"It all turned on a dime," she said, shaking her head as if still trying to come to grips with it, fourteen years later. "One minute, we were living high on the hog. I had more dresses than I could count at age five, and it seemed my hair was never without a ribbon. Mother and Father belonged to the country club, and they had martinis every night with Mr. and Mrs. Loy from across the street. The next minute, Father was gone, having jumped to his death from the roof of the Stock Exchange, and Mother had transformed into a monster. I was too young to understand much of it, of course, but I was told that something called a depression was on, and that it was the cause of Father's suicide, and that it was the reason for our moving from Manhattan to a tiny, smelly apartment in Queens."
"That's all well and good, ma'am, but like I said, you're gonna have to clear out of here," the policeman repeated, his patience straining. "There's still a war on, and we've got a troop train due to stop here in the next half-hour, and there's a trainload of brand-new tanks coming out of the yard ahead of that."
"I understand," Cecelia Graveside said, careful not to meet the officer's eyes.
"So listen," he continued, "I got a heart, lady. Really, I do. You can come back here tonight, if this campsite is so important to you--"
"It is important," she insisted.
"But the Army don't want a bunch of hoboes hangin' around the tracks, you know? And when the MPs show up, trust me, they ain't gonna be as nice about this as I am. So I'm asking you one last time..."
"I'm going, I'm going," she said, slinging her stick and bindle over a shoulder, and patting the makeshift grave marker of her late hobo husband. "I'll be back dear," she whispered to it. She stepped past the officer and toward the town square, across the tracks. Between her and the square, a couple of dozen newly-enlisted men gathered, worried wives and flag-waving children in tow. Cecelia plotted a route that she hoped would help her avoid the whole scene. She sighed heavily.
"Ma'am?" the cop called after her. She stopped, but did not turn back. "I know it's none of my business and all, but, well..."
"I was just wondering if you've tried signing up for one of those jobs at the factory - you know, like Rosie the Riveter."
"I have not," she said flatly. "That is to say, not at that particular factory."
"Well, I heard they're still at least two dozen hands short - even on the first shift. I heard they're taking everybody. They got free training. They might even have some spots left in the workers' dormitory. I know it's not my place - I'm just tryin' to help..."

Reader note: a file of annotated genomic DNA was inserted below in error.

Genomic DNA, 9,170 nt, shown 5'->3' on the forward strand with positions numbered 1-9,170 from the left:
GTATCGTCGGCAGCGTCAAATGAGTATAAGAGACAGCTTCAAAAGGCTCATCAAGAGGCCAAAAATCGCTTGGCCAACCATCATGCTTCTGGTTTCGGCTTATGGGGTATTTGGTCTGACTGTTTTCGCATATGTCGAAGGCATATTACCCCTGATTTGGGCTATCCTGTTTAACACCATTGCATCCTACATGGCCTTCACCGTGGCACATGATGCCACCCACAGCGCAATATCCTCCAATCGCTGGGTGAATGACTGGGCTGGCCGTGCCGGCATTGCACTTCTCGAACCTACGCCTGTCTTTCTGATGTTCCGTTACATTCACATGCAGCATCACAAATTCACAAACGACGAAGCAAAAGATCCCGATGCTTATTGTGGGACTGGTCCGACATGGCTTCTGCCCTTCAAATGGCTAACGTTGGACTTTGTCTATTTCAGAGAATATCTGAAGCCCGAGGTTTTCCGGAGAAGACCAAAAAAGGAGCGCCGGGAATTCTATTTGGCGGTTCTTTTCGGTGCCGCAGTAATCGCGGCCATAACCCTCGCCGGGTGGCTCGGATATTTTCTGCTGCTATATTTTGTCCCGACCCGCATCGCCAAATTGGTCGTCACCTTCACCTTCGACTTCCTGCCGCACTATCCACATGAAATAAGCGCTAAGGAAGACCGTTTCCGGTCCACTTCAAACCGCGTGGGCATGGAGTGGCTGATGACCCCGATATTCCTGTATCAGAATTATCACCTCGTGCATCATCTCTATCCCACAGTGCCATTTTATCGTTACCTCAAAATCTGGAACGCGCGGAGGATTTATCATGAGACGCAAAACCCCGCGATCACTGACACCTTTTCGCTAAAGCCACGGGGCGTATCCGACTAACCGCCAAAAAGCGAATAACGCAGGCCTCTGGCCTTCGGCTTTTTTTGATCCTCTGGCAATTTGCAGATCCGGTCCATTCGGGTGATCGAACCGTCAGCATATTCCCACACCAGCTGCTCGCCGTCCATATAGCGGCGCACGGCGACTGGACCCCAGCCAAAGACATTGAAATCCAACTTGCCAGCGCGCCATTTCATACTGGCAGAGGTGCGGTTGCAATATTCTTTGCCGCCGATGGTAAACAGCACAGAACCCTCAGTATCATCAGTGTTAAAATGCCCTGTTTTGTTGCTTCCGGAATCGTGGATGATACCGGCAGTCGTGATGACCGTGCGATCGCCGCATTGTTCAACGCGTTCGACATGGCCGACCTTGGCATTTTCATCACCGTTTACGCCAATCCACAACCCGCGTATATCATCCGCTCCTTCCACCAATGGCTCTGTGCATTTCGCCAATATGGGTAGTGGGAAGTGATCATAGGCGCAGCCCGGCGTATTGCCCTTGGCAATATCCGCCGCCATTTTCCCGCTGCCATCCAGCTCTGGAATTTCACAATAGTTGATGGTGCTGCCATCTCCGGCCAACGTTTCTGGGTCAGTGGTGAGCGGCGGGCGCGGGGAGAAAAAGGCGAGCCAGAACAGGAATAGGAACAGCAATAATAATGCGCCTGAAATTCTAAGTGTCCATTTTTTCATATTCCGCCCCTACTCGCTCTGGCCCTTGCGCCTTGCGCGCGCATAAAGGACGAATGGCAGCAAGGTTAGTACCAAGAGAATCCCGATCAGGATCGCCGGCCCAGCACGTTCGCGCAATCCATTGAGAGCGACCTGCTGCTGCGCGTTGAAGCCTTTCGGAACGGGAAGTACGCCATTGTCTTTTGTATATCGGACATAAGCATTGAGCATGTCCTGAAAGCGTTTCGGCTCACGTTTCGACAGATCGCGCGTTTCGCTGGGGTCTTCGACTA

Cecelia turned to face the earnest young peace officer, and a tear made a surprise exit from her eye and onto her cheek, where it was made to feel so profoundly unwelcome that it leapt off, fell to the ground and exploded. "Mister, I know better than to get in line outside that factory. Don't get me wrong - it's a swell idea, and I'm not sore at you for the suggestion. But you see, since I lost my dear husband, I've tried twenty other factories, just like that one - from New York City to Chicago and back again. Every time, I've gone in with a smile on my face, hope in my heart, and a firm handshake. I still have my handshake, but that's about it. I can't take another rejection. Mother used to say that hope springs eternal, but I can tell you, it doesn't."
"I understand," the policeman said. "I don't blame you." A loud, throaty steam whistle echoed through the town. "That'll be the tank train. Time to move along. Take care of yourself, okay?"
"I will." Cecelia Graveside made her way around the gathering military conscripts and their loved ones, up Main Street to the town square.
She stopped. Hope hung in tatters above her.
Her dreams, she had often said, were the stray dogs that ran around the rail yard, and sometimes followed her. She looked to her right, at the road that led to the next town. She turned to her left, where the smokestacks of the factory peeked above the low skyline. She sighed, looked up at the sun, shook her head slowly, and started walking.
|...eternal. Photo by [Maris].|
This one springs forth from yet another STUDIO 30 PLUS writing prompt. This time, the goal was to use "hung in tatters above her," a phrase lifted from fellow blogger Tara at THIN SPIRAL NOTEBOOK.